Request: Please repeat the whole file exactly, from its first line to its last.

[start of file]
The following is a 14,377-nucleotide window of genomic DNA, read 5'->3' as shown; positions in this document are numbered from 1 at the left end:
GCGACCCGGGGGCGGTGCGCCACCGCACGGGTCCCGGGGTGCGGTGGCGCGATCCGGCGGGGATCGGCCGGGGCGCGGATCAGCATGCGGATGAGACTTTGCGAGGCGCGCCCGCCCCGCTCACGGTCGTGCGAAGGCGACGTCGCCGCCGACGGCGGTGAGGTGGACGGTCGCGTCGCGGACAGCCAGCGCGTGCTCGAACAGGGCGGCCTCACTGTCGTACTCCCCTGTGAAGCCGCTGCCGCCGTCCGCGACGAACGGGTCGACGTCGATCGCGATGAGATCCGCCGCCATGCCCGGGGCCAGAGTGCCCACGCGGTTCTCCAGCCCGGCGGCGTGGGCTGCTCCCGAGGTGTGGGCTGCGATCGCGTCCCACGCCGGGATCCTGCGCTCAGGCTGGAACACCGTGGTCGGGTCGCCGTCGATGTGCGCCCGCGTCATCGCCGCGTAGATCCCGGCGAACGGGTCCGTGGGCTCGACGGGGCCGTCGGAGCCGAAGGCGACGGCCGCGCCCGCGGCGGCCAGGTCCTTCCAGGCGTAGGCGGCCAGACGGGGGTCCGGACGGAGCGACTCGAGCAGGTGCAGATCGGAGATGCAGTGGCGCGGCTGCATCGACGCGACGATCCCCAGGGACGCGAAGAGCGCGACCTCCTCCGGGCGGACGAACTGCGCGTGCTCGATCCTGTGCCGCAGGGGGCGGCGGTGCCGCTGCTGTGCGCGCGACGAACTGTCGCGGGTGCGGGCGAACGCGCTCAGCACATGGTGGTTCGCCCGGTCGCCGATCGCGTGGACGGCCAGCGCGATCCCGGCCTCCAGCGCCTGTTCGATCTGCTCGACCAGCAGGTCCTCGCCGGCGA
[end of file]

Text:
The following is a 14,377-nucleotide window of genomic DNA, read 5'->3' as shown; positions in this document are numbered from 1 at the left end:
GCGACCCGGGGGCGGTGCGCCACCGCACGGGTCCCGGGGTGCGGTGGCGCGATCCGGCGGGGATCGGCCGGGGCGCGGATCAGCATGCGGATGAGACTTTGCGAGGCGCGCCCGCCCCGCTCACGGTCGTGCGAAGGCGACGTCGCCGCCGACGGCGGTGAGGTGGACGGTCGCGTCGCGGACAGCCAGCGCGTGCTCGAACAGGGCGGCCTCACTGTCGTACTCCCCTGTGAAGCCGCTGCCGCCGTCCGCGACGAACGGGTCGACGTCGATCGCGATGAGATCCGCCGCCATGCCCGGGGCCAGAGTGCCCACGCGGTTCTCCAGCCCGGCGGCGTGGGCTGCTCCCGAGGTGTGGGCTGCGATCGCGTCCCACGCCGGGATCCTGCGCTCAGGCTGGAACACCGTGGTCGGGTCGCCGTCGATGTGCGCCCGCGTCATCGCCGCGTAGATCCCGGCGAACGGGTCCGTGGGCTCGACGGGGCCGTCGGAGCCGAAGGCGACGGCCGCGCCCGCGGCGGCCAGGTCCTTCCAGGCGTAGGCGGCCAGACGGGGGTCCGGACGGAGCGACTCGAGCAGGTGCAGATCGGAGATGCAGTGGCGCGGCTGCATCGACGCGACGATCCCCAGGGACGCGAAGAGCGCGACCTCCTCCGGGCGGACGAACTGCGCGTGCTCGATCCTGTGCCGCAGGGGGCGGCGGTGCCGCTGCTGTGCGCGCGACGAACTGTCGCGGGTGCGGGCGAACGCGCTCAGCACATGGTGGTTCGCCCGGTCGCCGATCGCGTGGACGGCCAGCGCGATCCCGGCCTCCAGCGCCTGTTCGATCTGCTCGACCAGCAGGTCCTCGCCGGCGA